Oh, one more thing ...
After Jesus had completed the plan of salvation by ushering in the New Covenant, He made a number of post-resurrection appearances. These creator-visits were very pointed in purpose. He did not come back to make small talk or chit-chat about old times. For example, John adds a post script to his gospel by adding what is designated as Chapter 21. It seems that John puts the pen down, then after thoughtful contemplation says, "Oh, one more thing..."
Here the dialogue is principally with Peter. Peter and other young disciples decide to go back to fishing as a career. The hint to what is going on is that the crew caught a large amount of fish and the nets did not break. This is a clue that they bought all new equipment. Jesus asks, do you love me more than these [fish]? After denying Jesus a short while before, Peter was stuck. He had to submit to Christ and he did. Although Peter was regarded by contemporaries as ordinary and uneducated, he with the others and, of course, the Holy Spirit, turned the world upside down. It may be that in the midst of your career, the Lord asks the same question. "Do you love me more than life as you know it?"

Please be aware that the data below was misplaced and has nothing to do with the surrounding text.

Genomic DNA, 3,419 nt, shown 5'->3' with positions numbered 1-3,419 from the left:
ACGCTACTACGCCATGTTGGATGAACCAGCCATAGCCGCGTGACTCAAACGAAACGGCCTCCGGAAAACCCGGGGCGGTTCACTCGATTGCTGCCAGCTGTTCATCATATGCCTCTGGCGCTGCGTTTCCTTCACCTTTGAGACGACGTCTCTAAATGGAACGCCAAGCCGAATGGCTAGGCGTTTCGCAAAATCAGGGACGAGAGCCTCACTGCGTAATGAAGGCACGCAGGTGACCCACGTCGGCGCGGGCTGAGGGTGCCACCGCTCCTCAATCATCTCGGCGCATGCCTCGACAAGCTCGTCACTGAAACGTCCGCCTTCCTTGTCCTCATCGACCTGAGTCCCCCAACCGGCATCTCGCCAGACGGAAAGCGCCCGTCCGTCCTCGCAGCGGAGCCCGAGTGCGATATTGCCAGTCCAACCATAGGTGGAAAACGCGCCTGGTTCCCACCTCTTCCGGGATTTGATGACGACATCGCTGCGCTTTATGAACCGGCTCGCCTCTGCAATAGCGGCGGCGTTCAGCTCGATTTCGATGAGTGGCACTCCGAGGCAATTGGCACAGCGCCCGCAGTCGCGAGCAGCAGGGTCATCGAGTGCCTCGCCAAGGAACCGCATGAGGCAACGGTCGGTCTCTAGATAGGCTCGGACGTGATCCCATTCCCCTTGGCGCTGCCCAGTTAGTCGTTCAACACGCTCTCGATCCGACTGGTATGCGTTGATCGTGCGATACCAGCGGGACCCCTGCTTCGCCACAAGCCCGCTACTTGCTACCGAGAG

As a generation we are more equipped to disciple the nations than at any other time in history. We are not specifically called to evangelize the nations. That may be a part of discipleship, but after 150 years of modern missions, evangelism has, for the most part, not worked to produce generations of people in "receiving" countries that are prepared to equip others.
Nations of the world are not asking westerners to do evangelism, church planting, church growth, education, business, government, healthcare; they are asking us to help them to do it. Will you be part of the movement to disciple the nations? For you see, at the end of His time on earth, Jesus is quoted as saying, "Now therefore go and make disciples of the nations" [Matthew 28:19]. The sense we get from scripture then, is that the first thing Jesus may ask us in glory is, "What did you do with my last request?" What is your life-response?
Nelson Malwitz, April 2009